Based on a novel of the same title by Donald Ray Pollock, The Devil All the Time (2020), directed by Antonio Campus, is the latest thriller film we have been waiting for. Based in rural America, starting from the end of World War II, the film touches on many difficult topics such as suicide, gender oppression, cancer, sexual assault, and toxic religion. It also managed to score many talented and top-billing actors to grace its screen. With satisfying acting performances, visually appealing cinematography and a well-written narrative, The Devil All the Time seems to have all the right ingredients for a chaotic psychological melodrama.
Right off the bat, it is hard to not mention the stellar performances given by the cast. The cast of The Devil All the Time has a good mix of renowned and recognizable faces and lesser known actors. Even the author of the source novel plays the narrator throughout the film. The cast includes Tom Holland, Bill Skarsgård, Mia Wasikowska and Robert Pattinson. Campos himself talked about how he likes to cast against type, which worked well for Tom Holland, who plays the title role. Previously known for his role as Spider-Man from the Marvel franchise, he is also joined by former Marvel veterans such as Sebastian Stan from Captain America: The Winter Soldier and Spider-Man: Far from Home co-star Jake Gyllenhaal as the film producer. Another notable star of the film would be Robert Pattinson, playing Reverend Preston Teagardin, who is set to star in The Batman (2022) and is known for his roles in The Lighthouse (2019) and the Twilight Saga (2008-2012). Both Pattinson and Holland were praised for their performances and many were impressed with their Southern accents, with Pattinson refusing to work with a dialect coach, hiding his accent from the director until they started filming. Other notable cast members such as Bill Skarsgård most recently played horror villain Pennywise from It (2017) and It Chapter Two (2019), along with Mia Wasikowska known for her title role in Alice in Wonderland (2010) and its 2016 sequel, along with Jane Eyre (2011) and Crimson Peak (2015).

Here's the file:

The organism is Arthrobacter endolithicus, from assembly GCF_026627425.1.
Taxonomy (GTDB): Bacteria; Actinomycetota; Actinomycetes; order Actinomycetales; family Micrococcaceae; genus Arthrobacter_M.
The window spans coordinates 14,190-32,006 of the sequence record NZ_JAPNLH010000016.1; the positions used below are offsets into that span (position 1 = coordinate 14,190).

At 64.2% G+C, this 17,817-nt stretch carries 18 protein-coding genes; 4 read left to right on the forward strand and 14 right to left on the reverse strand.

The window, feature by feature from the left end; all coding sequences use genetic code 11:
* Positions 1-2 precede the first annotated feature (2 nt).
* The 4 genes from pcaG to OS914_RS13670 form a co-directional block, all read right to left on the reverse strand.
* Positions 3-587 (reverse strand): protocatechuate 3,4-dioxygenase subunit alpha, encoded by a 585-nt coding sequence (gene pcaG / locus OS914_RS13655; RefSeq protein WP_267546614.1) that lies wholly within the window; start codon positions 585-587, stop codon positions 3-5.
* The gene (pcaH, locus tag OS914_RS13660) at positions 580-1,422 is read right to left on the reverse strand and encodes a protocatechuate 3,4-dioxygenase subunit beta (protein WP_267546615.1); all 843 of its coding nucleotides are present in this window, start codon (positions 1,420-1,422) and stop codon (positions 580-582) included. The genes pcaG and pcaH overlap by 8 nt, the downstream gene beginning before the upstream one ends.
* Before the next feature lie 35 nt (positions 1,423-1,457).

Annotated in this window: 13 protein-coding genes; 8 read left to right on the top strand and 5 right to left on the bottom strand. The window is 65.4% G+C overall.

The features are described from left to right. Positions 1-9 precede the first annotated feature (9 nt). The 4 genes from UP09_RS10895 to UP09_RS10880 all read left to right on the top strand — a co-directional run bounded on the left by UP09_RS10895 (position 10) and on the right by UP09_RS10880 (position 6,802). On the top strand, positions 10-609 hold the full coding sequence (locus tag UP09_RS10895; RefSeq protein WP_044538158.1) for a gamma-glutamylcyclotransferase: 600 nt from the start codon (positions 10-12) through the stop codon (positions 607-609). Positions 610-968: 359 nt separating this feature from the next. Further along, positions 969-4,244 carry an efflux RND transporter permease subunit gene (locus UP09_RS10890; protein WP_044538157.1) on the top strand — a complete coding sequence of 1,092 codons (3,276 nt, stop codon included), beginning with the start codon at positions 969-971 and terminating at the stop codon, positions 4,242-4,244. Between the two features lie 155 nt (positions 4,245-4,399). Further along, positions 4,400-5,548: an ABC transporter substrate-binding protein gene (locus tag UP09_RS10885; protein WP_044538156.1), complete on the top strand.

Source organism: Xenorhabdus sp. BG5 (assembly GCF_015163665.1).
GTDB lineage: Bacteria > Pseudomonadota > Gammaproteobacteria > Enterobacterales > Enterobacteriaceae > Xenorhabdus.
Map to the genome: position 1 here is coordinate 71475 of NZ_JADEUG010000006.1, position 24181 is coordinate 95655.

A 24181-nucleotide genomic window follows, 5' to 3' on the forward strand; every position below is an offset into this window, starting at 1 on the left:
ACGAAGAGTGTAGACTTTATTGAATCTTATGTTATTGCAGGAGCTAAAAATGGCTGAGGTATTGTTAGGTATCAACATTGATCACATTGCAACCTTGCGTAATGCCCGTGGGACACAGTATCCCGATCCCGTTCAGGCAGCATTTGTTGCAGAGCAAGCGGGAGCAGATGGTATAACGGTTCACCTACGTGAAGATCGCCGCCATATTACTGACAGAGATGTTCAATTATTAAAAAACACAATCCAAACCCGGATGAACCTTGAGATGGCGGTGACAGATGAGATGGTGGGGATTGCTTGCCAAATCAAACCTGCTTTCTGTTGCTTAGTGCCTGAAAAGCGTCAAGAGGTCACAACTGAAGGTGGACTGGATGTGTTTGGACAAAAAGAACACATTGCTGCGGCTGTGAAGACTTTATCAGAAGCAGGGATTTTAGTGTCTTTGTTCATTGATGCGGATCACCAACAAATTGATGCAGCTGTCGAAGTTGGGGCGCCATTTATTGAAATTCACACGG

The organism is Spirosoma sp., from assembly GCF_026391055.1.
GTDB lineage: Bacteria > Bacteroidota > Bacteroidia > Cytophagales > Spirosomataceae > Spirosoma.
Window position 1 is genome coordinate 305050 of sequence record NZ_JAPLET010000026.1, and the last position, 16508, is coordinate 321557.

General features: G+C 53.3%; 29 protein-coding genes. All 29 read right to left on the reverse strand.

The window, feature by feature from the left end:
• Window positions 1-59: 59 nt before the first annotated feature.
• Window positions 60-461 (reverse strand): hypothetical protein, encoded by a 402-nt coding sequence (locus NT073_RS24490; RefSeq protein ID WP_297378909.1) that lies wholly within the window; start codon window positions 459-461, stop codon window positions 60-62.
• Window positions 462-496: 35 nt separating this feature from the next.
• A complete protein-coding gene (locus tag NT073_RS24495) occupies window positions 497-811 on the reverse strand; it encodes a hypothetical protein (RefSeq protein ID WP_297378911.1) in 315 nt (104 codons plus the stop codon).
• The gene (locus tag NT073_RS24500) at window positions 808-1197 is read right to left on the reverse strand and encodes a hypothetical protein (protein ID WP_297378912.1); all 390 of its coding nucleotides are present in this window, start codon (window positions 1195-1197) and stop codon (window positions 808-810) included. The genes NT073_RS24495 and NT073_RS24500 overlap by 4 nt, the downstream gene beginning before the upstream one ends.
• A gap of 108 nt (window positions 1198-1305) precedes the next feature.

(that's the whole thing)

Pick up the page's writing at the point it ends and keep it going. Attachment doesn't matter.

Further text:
The Devil All the Time follows the story of Arvin Russell (Holland), a violent young man with a strong moral compass and desire to protect his loved ones. Set in rural towns of Southern Ohio and West Virginia, the film is filled with sinister characters with its timeline ranging from the 1940s to 1960s. The film starts off with a PTSD-suffering war veteran who struggles with his wife’s cancer diagnosis. The beginning is filled with warnings of the dangers of extreme religion, going as far as to feature human and animal crucifixion. Besides that, the film follows the storyline of a serial-killer husband and wife duo (Riley Keough and Jason Clarke) who go around picking up hitchhikers and killing them. Somehow, they have been able to evade the law due to a mysterious connection to the local police. There is also a preacher (Harry Melling) who dreams of handling the power of God in his hands and a reverend (Pattinson) who preys on underaged girls. Caught in between all of this mess is Arvin Russell, who personally had to deal with all his generational trauma, that causes him to become a good-hearted yet violent kid, and the film eventually becomes a short revenge tale for him.
Antonio Campos cowrote the screenplay of The Devil All the Time with his brother Paulo Campos. It is not Campos’ first time directing a film in relation to the theme of loneliness and/or isolation. Similar to The Devil All the Time, his previous films Afterschool (2008), Simon Killer (2012), and Christine (2016) have common self-destructive and isolated main characters. In his film repertoire, Campos has created his own visual style using architecture, wide shots, frame balance, and close-ups with shallow depth of frame to help emphasize the segregation of its characters from reality or other characters. The editing of the film is done by Campos’ wife and Jake Gyllenhaal, who served as an executive producer.
With its shocking and violent moments, we see that there is no one spared from sin in this film. Everyone was an antagonist and even Holland’s character did many bad things in his own right. With such a diverse array of characters and storylines to follow, it would’ve been easy to go wrong, but Campos did a decent job in interweaving them all together. The Devil All the Time reminds me of Quentin Tarantino’s Pulp Fiction (1994) with how everything connected at the end, minus the title cards, humor, and Tarantino’s dialogue-writing wit. With its appealing cinematography, star-studded cast and violence-filled storyline, it is a good mix for a psychological crime melodrama.
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